3. That the plaintiff relied to his detriment upon thecare and skill of the allegedly negligent defendant.

    In other words, the court said that this is a fact-intensive inquiry about how the parties held themselves

    Program Director, Postgraduate Orthodontics, New York University College ofDentistry.Am J Orthod Dentofacial Orthop 2002;121:326-7Copyright 2002 by the American Association of Orthodontists.0889-5406/2002/$35.00 0 8/8/123414doi:10.1067/mod.2002.123414

    326

  • out to the public. It doesnt matter what the contractualarrangements were between the party defendants. Whatmatters is how the public perceives the relationshipbetween the parties when one is determining the exis-tence of apparent authority.

    In the first place, the plaintiff asserted that Oaklawnheld itself out to the public at large as a provider ofdental services. Her dentist at Oaklawn referred her tothe orthodontist at the same facility. The receptionistfor the facility set up the appointment. All billing forthe orthodontic treatment was done on Oaklawn statio-nery, and all payments were made to Oaklawn at itsfront desk. On the other hand, it was also adduced thatOaklawn compensated its medical professionals basedon a percentage of fees collected and that, if the feesremained uncollected, the practitioner who rendered theprofessional services would not be compensated. Over-all, these facts could easily persuade a reasonable factfinder to conclude the existence of an employee rela-tionship, not an independent contractor relationship.Because the issue required resolution through a fact-intensive inquiry, it was not amenable for determina-tion based on a motion for summary judgment. Thecase was remanded back to the trial court for furtheradjudication.COMMENTARY

    What does this case teach us? At first blush, thelesson seems to be that an associate is an employeeinstead of an independent contractor regardless of whatwe say in our associateship contract. What it really saysis how the parties portray their relationship to the public

    is in good part how the relationship will be assessed.How does the sign on the door read? Does it readDental Associates, PC, or does it list the names of thedoctors? Does the associate have his own stationery andbusiness cards, or is the corporations indicia used?Whose name is the billing done inthe name of thedoctor who rendered the service or the name of thecompany, firm, or partnership? Who sets the schedule?Who controls all the stuff that comes before thetreatment actually starts?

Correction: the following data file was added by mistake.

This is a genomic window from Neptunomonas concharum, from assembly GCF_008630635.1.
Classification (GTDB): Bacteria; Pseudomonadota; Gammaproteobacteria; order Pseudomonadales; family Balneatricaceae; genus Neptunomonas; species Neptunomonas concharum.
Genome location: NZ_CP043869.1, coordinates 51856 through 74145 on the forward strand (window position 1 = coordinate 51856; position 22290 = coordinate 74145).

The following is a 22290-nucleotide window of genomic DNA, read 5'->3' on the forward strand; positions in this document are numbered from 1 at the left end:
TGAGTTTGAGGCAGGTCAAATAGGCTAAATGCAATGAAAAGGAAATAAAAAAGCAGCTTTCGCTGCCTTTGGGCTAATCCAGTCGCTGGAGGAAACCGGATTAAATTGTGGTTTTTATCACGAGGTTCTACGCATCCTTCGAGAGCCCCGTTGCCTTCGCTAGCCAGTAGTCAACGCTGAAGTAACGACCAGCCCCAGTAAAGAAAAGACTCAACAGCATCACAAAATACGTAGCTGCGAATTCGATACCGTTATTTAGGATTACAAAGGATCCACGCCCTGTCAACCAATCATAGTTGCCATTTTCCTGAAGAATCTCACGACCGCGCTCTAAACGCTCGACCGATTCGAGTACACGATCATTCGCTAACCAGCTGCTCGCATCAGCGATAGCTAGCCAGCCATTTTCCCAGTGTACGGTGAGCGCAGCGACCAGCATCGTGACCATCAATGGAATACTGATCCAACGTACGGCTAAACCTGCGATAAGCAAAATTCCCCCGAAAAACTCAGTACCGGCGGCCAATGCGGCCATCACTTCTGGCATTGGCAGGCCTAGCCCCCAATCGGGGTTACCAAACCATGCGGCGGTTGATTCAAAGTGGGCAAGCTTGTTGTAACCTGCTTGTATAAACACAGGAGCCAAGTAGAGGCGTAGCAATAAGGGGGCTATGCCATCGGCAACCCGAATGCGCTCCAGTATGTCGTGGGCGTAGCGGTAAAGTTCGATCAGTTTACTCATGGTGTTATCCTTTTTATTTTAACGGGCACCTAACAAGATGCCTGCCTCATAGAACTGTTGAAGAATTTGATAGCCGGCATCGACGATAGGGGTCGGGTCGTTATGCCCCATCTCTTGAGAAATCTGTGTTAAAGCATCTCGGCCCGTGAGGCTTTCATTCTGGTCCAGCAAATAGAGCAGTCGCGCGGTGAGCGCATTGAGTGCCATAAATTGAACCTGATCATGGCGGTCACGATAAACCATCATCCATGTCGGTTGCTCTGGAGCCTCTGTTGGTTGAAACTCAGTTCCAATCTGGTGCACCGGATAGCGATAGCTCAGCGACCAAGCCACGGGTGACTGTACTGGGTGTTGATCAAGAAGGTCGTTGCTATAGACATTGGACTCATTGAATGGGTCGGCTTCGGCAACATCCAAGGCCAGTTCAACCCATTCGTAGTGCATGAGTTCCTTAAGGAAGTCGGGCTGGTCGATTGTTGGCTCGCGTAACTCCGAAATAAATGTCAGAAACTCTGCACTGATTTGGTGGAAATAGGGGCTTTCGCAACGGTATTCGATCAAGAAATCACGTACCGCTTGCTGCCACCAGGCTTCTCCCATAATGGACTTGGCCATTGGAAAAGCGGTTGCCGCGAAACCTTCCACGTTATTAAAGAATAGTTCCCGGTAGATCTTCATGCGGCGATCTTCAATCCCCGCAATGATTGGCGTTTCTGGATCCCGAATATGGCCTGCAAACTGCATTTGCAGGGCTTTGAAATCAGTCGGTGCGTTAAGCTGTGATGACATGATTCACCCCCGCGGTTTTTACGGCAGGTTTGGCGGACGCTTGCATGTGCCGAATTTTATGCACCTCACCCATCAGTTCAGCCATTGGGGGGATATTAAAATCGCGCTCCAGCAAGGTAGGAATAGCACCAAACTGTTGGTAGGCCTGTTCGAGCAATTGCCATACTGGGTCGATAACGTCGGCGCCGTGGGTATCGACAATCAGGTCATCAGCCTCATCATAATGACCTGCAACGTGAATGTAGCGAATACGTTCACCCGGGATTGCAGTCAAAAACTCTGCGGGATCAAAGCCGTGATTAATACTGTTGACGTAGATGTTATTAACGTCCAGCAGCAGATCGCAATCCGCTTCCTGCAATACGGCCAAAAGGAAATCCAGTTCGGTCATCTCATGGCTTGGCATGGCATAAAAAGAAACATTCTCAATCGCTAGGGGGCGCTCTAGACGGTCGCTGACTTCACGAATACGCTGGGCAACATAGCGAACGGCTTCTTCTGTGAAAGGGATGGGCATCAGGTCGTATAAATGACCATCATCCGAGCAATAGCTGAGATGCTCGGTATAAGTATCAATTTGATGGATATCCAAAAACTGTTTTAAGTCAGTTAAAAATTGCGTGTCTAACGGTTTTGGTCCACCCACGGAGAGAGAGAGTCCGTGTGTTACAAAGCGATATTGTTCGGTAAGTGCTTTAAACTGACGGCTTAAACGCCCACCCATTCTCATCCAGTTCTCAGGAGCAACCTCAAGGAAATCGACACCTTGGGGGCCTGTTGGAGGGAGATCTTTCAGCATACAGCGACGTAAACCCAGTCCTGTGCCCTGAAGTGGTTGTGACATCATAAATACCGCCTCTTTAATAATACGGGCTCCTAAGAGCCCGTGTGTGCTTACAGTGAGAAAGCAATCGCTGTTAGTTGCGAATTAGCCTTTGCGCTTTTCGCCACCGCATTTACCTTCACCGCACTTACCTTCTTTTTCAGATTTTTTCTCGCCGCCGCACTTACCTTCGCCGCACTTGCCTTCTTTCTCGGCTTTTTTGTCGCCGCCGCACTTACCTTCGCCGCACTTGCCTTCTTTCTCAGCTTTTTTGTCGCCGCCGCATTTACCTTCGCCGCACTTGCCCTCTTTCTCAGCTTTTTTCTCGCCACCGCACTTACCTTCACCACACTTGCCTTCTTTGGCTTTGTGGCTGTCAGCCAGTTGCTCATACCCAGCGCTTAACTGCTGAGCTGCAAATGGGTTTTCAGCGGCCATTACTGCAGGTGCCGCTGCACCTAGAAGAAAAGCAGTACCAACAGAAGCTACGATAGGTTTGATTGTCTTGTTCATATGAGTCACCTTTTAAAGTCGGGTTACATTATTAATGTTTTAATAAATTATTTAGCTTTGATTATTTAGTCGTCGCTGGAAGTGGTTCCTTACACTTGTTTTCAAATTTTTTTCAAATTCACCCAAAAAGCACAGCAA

Past columns have dealt with this issue from adifferent perspective. Who determined the treatmentplan, who checked the progress of the case, whodetermined the fees, who controlled the armamentar-ium to be used? The bottom line in dealing with issuesof this ilk, whether pretreatment, diagnostically, mech-anotherapeutically, or posttreatment, is all the same:who has the ability to control whether exercised andhow is this fact perceived by the reasonable dentalconsumer? Once we get into the real nitty-gritty of thisissue, we are forced to focus on the real meaning ofwhether junior is an employee or an independentcontractor.

    Back to the original question, does any of thismatter? Not so much to junior, but it may mean anawful lot to senior, particularly if juniors negligence isimparted to him. No, the language of your contractwont protect youa duck is a duck. If it walks like aduck, talks like a duck, and acts like a duck, you cancall it a chicken, but, oh well, Im sure you all get therisk management message.

    Information pertaining to litigation, legislation, and ethics will be reported under this section of the AmericanJournal of Orthodontics and Dentofacial Orthopedics. Manuscripts for publication, readers comments, andreprint requests may be submitted to Laurance Jerrold, DDS, JD, 82 Laurel Dr, Massapequa Park, NY 11762.

    American Journal of Orthodontics and Dentofacial OrthopedicsVolume 121, Number 3

    Litigation, legislation, and ethics 327